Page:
Most people cannot lift a 500 pound weight off the ground by themselves. But, by using a simple lever with a long bar and a fulcrum, they can use a small amount of force with leverage to lift a heavy weight.

I have written a number of posts on the American Dream – and why many seem to feel it is slipping out of their grasp including:

Workers' success – or lack of it

American Dream – adjust your sails

Is it possible to leverage the American Dream? Yes, it is, and inventors uniquely have more ways to leverage success than do most typical workers. More about this in Part 2 of this post.

A typical worker uses his or her knowledge and skills to the benefit of their employer who pays them a wage based upon the the worker's perceived market value.

Hourly workers are compensated directly based upon the number of hours worked. Salaried workers (typically higher paid professionals) have an annual salary and are paid the percentage of their salary that comprises each pay period – typically every two weeks.

The American Dream problem for both classes of workers is they have limited ability to leverage their work for significantly more income.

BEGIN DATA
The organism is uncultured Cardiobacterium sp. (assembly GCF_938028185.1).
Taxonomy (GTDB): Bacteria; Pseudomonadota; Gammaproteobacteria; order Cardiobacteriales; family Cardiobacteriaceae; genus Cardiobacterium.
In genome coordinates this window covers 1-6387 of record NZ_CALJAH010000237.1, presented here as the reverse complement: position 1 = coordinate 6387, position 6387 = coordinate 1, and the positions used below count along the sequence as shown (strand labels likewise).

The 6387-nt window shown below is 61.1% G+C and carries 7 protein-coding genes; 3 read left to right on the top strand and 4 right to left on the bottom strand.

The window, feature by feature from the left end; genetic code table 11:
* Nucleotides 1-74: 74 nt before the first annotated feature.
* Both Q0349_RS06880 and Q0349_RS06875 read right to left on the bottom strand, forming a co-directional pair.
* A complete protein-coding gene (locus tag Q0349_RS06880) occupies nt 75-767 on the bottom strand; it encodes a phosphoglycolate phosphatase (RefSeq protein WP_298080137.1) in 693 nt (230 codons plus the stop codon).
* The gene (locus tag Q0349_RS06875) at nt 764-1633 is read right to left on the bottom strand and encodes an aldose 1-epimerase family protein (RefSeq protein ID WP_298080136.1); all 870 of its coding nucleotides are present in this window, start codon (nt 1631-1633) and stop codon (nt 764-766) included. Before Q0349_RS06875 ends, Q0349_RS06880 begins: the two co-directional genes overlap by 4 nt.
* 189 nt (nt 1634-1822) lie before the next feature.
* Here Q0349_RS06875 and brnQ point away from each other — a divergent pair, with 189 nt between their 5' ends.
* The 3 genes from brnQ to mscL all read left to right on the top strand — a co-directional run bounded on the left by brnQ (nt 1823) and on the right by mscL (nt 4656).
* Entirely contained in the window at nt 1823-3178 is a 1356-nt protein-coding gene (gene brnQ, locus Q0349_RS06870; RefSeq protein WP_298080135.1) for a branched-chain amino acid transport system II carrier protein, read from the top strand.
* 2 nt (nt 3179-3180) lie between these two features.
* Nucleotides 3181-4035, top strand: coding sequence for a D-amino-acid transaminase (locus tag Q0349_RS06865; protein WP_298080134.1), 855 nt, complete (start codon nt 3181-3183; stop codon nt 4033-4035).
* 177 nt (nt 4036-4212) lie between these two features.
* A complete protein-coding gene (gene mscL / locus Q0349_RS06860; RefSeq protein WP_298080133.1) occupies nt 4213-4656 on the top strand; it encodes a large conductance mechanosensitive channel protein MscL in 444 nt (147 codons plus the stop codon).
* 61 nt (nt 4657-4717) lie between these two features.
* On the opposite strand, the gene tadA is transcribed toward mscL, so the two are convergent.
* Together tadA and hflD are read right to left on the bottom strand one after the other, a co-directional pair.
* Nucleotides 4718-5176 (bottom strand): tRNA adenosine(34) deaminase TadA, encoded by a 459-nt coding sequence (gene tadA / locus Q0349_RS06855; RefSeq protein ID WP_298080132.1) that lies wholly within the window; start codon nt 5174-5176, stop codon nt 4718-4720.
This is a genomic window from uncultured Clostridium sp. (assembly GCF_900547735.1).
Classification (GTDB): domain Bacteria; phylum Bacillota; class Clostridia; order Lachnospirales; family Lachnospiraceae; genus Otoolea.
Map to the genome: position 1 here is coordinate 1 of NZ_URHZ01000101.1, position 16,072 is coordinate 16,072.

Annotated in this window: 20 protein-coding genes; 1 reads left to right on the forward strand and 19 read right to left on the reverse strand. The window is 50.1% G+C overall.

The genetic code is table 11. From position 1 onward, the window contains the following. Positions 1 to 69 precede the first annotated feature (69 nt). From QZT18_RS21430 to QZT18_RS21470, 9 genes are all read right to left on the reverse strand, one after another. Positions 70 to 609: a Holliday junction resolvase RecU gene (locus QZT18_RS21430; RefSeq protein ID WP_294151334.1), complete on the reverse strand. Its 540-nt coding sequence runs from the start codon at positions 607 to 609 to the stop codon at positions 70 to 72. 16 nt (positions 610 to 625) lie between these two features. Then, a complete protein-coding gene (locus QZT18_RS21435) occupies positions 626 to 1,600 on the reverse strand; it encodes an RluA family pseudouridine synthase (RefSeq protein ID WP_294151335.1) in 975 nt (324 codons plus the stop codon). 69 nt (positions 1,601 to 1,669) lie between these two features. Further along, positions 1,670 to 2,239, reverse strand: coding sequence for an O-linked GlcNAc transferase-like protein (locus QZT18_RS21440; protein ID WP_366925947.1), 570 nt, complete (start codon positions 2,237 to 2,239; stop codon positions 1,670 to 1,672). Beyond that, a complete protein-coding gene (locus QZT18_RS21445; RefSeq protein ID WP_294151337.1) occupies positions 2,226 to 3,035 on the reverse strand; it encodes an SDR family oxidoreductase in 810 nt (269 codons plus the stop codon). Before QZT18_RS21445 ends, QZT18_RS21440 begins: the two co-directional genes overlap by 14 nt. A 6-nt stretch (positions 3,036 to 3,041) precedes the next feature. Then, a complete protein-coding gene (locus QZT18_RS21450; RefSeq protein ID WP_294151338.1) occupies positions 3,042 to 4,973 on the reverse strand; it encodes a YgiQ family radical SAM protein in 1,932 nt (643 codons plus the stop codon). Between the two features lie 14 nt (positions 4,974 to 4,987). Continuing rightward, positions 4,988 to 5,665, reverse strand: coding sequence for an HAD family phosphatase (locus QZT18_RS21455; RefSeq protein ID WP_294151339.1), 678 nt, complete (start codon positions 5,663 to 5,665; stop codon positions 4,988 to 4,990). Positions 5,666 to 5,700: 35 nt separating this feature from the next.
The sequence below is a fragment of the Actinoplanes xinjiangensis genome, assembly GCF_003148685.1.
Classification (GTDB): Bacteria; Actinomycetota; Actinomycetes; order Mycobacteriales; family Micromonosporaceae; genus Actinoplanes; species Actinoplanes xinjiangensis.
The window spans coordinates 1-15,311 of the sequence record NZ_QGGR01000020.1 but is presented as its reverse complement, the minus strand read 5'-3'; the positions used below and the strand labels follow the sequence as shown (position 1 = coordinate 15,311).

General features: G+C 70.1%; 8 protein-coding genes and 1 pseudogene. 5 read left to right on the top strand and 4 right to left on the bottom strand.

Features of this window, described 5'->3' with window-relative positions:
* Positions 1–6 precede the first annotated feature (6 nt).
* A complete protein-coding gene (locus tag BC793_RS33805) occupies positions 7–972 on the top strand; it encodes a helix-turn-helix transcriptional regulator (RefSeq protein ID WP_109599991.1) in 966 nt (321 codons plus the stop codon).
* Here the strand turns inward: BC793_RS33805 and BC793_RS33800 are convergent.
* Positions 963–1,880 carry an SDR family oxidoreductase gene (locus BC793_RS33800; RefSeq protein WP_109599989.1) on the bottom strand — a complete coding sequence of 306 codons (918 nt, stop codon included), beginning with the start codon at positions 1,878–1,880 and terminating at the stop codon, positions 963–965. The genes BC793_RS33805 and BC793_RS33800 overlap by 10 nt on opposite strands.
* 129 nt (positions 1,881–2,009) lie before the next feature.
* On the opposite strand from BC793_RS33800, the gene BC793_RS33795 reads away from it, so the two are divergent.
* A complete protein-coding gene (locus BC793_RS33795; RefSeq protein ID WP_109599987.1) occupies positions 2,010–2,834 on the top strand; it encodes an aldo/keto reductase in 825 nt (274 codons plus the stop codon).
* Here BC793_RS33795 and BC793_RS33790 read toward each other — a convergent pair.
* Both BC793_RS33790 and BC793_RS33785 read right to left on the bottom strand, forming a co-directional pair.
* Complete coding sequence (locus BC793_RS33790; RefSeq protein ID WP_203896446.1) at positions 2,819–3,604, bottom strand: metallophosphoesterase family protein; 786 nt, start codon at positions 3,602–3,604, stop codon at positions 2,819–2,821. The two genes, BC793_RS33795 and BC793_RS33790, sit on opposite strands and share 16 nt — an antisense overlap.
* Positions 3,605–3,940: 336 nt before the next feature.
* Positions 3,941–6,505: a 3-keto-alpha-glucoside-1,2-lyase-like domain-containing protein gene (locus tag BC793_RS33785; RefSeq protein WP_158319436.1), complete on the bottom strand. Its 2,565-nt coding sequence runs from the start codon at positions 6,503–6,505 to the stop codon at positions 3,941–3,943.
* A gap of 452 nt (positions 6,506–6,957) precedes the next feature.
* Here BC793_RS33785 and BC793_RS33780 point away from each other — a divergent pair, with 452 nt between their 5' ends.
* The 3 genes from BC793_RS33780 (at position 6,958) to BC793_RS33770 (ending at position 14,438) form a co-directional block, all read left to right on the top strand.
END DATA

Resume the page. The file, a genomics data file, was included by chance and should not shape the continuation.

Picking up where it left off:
The hourly worker may indeed work more hours, but they cannot work 24 hours per day and the employer must agree to the additional work – assuming they have a need. The salaried worker may negotiate a higher salary, but unless their perceived market value greatly increases, any salary increase is likely to be modest.

The hourly worker is constrained by time – the number of hours they can work. The salaried worker is constrained by perceived market value of their skills and talents. Their employer is constrained by the competitive forces within the global economy: if their labor costs are too high, they cannot compete profitably and will be out of business.

Those at the upper echelons of income have much more leverage than do lower-income and middle-income workers.


Virtually all upper income workers are salaried – with the ability to multiply or increase significantly their perceived market value.

An NFL Football player who has a great season will certainly be able to command a much higher salary upon contract renewal. A talented attorney, who wins many cases, will be able to increase her rate considerably over time based again on perceived market value.

Put succinctly, lower and middle-income workers see their options for the American Dream slipping away: they can neither increase their work hours, nor their perceived market value – they simply have no leverage in the marketplace.

There is a solution for these workers. They must modify their circumstances so that they can begin to leverage their skills for much greater income.

More about this in Part 2.

Stay tuned!